# Mode Splitting

```Original poster: "Bob (R.A.) Jones" <a1accounting-at-bellsouth-dot-net>

Hi all,

I wrote this description of mode (some times called frequency)  splitting
while exploring how an SSTC can be driven with soft switching while
maintaining high voltage gain (no break out). I thought it may be of

A naked(zero k to primary) Tesla coil secondary has oscillation modes
usually described as 1/4 wave, 3/4 wave etc.  all truncated if its top loaded.

As the k to the primary is increased from zero the 1/4 wave mode splits in
two modes. One mode is higher and one mode is lower in frequency than the
original mode. They also have opposite polarity at the top of the secondary
for a given polarity at the primary. That probably needs expansion. The
reflected impedance of the primary is either inductive or capacitive hence
the wave of one mode is shortened and the other is lengthened.  The
shortened one will have the same polarity at both end while the lengthened
one will have the opposite polarity at its ends with one null near the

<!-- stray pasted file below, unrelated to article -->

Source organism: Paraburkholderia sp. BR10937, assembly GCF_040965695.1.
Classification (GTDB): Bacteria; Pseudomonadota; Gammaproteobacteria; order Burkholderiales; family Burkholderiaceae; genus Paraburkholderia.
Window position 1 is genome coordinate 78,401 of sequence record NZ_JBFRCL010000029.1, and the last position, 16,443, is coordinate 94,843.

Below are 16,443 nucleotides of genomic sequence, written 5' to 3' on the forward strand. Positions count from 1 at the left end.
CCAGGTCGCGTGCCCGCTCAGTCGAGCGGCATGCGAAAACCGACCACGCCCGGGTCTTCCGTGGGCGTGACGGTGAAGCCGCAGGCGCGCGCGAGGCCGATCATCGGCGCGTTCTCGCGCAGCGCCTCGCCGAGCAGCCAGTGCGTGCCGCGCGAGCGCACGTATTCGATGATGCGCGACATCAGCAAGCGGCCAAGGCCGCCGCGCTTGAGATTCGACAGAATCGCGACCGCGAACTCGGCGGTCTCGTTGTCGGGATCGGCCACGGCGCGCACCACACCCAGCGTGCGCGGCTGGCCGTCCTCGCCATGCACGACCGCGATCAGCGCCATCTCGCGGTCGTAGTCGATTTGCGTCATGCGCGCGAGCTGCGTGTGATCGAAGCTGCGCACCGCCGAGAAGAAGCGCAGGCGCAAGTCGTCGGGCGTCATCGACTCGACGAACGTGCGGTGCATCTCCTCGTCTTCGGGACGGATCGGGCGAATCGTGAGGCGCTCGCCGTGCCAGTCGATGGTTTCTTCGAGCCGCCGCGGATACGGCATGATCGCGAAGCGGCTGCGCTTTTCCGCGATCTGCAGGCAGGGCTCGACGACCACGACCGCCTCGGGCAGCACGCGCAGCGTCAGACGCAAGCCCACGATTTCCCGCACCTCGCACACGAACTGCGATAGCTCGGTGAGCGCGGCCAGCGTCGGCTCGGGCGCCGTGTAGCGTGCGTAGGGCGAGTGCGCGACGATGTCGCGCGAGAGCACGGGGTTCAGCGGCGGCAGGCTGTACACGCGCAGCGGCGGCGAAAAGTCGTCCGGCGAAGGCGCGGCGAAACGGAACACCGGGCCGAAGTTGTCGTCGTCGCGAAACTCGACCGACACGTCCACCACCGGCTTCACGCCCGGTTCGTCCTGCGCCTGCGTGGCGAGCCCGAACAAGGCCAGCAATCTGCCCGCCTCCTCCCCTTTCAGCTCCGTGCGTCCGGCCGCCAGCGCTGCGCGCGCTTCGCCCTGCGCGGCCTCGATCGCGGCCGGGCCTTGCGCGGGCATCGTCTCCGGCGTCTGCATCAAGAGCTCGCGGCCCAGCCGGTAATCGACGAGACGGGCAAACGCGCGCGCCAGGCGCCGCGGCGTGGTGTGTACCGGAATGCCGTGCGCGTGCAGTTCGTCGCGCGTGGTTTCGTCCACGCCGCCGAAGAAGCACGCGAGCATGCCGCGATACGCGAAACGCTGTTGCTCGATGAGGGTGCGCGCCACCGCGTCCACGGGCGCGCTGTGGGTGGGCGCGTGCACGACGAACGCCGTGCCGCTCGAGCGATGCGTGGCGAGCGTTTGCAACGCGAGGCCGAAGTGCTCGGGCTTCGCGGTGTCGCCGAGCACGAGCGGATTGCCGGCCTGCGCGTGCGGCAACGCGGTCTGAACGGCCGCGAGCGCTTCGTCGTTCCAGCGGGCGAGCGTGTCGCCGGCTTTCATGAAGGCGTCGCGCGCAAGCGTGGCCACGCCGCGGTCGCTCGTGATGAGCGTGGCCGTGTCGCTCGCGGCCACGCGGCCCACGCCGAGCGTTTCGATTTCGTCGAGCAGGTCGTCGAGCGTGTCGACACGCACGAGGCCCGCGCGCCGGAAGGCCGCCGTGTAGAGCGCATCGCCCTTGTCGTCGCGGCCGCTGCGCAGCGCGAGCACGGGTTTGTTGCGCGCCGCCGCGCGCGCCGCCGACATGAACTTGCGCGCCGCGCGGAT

primary end. Of cause the real effect is distributed along the coil with
the distributed inductive coupling from the primary.  Incedently I don't
think the higher order modes of the secondary split because at those higher
frequencies the reflected impedance of primary is always inductive so they
are just shifted. In the case of a top load coil all modes are truncated at
the top.

Initially the polarity of all modes including the two fundamental modes of
a standard coil and the three modes of a magi  are the same at the primary
cap and sum every where else to zero. A number of half cycles later the two
fundamental (or three in the magi) modes now sum to a maximum at the top
load and sum to zero at the primary cap. . Initially all the modes sum to
zero every where else but its only the first two (or three modes) that have
the correct phase to peak at the top load and sum to zero at the primary C.
Fortunately the amplitudes of the higher modes are small which is why they
can neglected in most models and analysis.

Bob

```